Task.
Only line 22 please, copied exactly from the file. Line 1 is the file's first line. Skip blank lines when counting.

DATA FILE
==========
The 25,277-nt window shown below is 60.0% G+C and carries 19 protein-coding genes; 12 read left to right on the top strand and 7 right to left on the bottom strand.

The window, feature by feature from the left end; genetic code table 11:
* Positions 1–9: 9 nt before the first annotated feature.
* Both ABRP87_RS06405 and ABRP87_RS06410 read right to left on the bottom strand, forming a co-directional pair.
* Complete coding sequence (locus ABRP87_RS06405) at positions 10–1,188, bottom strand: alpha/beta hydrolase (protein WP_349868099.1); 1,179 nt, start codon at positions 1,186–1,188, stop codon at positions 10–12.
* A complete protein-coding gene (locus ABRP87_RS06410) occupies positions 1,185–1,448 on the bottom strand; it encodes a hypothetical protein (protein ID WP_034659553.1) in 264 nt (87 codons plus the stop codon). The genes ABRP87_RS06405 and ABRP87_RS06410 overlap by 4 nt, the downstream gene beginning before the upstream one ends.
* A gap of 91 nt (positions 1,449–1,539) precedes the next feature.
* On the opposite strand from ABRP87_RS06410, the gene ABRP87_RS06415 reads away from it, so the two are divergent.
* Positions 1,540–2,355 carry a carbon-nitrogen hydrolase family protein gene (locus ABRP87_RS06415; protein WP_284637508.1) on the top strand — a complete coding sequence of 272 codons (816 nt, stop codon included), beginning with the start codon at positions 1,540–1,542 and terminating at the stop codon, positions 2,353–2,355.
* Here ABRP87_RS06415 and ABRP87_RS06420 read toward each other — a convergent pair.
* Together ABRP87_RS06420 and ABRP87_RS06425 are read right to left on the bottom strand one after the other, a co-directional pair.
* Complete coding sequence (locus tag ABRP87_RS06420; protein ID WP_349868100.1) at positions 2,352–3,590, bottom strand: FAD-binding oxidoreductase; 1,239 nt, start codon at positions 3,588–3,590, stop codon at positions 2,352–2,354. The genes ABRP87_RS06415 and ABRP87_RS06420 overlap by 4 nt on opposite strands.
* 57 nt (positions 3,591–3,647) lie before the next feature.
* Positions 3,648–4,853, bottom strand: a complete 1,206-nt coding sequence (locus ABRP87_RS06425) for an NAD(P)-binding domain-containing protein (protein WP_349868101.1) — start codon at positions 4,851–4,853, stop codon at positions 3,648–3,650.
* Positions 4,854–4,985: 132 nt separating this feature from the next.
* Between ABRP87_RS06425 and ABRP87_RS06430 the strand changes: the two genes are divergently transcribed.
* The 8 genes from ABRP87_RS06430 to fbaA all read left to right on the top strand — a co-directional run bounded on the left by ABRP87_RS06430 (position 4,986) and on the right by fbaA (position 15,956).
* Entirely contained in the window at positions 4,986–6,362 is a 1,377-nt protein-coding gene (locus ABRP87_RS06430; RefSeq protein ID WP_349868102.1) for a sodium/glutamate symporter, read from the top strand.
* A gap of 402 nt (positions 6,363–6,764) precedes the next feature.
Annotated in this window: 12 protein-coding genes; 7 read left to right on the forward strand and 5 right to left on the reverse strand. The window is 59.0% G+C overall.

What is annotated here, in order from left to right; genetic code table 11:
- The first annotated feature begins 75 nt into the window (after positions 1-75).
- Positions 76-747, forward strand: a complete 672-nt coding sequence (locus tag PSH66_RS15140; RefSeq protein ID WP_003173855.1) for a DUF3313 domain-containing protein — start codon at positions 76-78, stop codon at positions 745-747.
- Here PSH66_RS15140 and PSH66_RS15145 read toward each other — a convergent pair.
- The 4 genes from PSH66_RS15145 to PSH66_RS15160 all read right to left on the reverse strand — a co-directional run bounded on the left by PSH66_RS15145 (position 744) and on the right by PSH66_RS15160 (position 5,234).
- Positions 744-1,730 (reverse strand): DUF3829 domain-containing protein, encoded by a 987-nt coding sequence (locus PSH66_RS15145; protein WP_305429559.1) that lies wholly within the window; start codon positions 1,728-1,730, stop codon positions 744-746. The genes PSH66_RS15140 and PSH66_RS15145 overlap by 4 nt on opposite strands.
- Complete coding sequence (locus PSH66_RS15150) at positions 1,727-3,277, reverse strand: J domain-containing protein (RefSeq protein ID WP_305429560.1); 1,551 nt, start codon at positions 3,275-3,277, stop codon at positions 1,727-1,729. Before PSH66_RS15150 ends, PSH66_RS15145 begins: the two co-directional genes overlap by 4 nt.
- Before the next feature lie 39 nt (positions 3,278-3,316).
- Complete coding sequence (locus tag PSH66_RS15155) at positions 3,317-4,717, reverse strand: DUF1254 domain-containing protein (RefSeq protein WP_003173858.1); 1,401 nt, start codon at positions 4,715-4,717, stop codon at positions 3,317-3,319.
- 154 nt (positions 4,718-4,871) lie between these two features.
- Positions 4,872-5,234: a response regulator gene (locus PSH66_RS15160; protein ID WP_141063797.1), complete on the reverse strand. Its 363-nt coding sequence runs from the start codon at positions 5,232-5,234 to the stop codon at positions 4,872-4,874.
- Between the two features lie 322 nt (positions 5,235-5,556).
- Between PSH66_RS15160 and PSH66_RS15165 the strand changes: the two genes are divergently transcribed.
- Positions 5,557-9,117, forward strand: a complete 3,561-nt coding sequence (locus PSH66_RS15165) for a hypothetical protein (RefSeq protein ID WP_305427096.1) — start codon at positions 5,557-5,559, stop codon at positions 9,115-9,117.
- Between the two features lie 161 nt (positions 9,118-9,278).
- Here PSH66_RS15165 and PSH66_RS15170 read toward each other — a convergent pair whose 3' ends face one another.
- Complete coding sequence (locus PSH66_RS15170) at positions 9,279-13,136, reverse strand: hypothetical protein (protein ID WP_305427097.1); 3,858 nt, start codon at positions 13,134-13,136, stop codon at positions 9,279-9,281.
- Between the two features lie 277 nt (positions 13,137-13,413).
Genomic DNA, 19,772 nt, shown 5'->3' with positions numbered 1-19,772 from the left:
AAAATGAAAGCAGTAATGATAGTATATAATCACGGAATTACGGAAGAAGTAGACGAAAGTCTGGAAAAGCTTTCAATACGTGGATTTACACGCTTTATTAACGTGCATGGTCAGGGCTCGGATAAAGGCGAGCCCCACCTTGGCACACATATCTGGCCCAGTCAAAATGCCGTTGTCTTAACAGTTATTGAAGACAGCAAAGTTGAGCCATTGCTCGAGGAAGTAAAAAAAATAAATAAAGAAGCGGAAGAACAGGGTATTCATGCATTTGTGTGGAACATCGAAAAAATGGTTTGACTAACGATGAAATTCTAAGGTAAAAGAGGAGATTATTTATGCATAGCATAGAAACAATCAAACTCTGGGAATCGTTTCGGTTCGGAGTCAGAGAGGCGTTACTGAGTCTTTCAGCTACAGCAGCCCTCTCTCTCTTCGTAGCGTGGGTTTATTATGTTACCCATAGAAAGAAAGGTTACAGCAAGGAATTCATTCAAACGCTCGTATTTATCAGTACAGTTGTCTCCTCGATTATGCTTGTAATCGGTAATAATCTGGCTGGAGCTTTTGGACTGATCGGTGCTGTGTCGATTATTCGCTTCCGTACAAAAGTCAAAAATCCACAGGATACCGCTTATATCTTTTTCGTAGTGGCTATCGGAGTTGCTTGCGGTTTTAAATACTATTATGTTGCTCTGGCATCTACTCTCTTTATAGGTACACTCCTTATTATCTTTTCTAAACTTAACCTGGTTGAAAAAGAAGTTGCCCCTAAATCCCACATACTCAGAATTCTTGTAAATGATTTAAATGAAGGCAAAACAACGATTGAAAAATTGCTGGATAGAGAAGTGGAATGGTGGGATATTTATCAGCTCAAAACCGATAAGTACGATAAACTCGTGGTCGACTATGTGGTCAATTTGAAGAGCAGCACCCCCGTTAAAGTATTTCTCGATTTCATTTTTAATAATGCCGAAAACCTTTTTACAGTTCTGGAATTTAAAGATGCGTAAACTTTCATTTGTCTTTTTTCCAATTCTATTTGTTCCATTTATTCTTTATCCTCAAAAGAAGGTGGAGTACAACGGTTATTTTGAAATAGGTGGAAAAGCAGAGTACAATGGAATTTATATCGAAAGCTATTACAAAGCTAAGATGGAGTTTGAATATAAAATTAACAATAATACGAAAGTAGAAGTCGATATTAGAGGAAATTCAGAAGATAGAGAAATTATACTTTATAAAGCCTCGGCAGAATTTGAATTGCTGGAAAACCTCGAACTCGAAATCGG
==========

- The first annotated feature begins 75 nt into the window (after positions 1-75).